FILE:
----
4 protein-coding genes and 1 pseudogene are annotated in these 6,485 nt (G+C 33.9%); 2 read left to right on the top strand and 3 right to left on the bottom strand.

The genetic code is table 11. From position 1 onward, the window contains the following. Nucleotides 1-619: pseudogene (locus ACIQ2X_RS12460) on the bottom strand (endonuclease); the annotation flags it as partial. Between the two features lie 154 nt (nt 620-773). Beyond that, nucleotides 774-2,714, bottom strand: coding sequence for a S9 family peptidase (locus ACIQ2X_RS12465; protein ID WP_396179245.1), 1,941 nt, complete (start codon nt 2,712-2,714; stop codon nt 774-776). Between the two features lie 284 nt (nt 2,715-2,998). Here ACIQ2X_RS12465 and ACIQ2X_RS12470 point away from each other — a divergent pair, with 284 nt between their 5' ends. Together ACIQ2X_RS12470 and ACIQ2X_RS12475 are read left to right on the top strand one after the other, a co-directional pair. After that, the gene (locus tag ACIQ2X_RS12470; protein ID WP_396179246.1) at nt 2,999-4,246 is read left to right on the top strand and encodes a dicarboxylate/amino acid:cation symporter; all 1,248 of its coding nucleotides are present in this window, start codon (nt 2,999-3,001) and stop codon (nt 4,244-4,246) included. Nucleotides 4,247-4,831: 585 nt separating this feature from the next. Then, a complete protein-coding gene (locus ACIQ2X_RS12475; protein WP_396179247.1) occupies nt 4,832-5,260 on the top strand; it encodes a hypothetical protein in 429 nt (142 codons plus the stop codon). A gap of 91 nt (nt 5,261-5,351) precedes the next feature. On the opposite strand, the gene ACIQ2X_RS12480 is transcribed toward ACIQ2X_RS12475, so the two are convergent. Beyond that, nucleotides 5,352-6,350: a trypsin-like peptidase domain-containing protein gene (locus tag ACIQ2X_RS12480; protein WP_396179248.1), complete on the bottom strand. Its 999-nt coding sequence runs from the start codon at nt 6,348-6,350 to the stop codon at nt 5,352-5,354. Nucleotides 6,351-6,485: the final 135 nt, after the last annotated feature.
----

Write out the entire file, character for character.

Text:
4 protein-coding genes and 1 pseudogene are annotated in these 6,485 nt (G+C 33.9%); 2 read left to right on the top strand and 3 right to left on the bottom strand.

The genetic code is table 11. From position 1 onward, the window contains the following. Nucleotides 1-619: pseudogene (locus ACIQ2X_RS12460) on the bottom strand (endonuclease); the annotation flags it as partial. Between the two features lie 154 nt (nt 620-773). Beyond that, nucleotides 774-2,714, bottom strand: coding sequence for a S9 family peptidase (locus ACIQ2X_RS12465; protein ID WP_396179245.1), 1,941 nt, complete (start codon nt 2,712-2,714; stop codon nt 774-776). Between the two features lie 284 nt (nt 2,715-2,998). Here ACIQ2X_RS12465 and ACIQ2X_RS12470 point away from each other — a divergent pair, with 284 nt between their 5' ends. Together ACIQ2X_RS12470 and ACIQ2X_RS12475 are read left to right on the top strand one after the other, a co-directional pair. After that, the gene (locus tag ACIQ2X_RS12470; protein ID WP_396179246.1) at nt 2,999-4,246 is read left to right on the top strand and encodes a dicarboxylate/amino acid:cation symporter; all 1,248 of its coding nucleotides are present in this window, start codon (nt 2,999-3,001) and stop codon (nt 4,244-4,246) included. Nucleotides 4,247-4,831: 585 nt separating this feature from the next. Then, a complete protein-coding gene (locus ACIQ2X_RS12475; protein WP_396179247.1) occupies nt 4,832-5,260 on the top strand; it encodes a hypothetical protein in 429 nt (142 codons plus the stop codon). A gap of 91 nt (nt 5,261-5,351) precedes the next feature. On the opposite strand, the gene ACIQ2X_RS12480 is transcribed toward ACIQ2X_RS12475, so the two are convergent. Beyond that, nucleotides 5,352-6,350: a trypsin-like peptidase domain-containing protein gene (locus tag ACIQ2X_RS12480; protein WP_396179248.1), complete on the bottom strand. Its 999-nt coding sequence runs from the start codon at nt 6,348-6,350 to the stop codon at nt 5,352-5,354. Nucleotides 6,351-6,485: the final 135 nt, after the last annotated feature.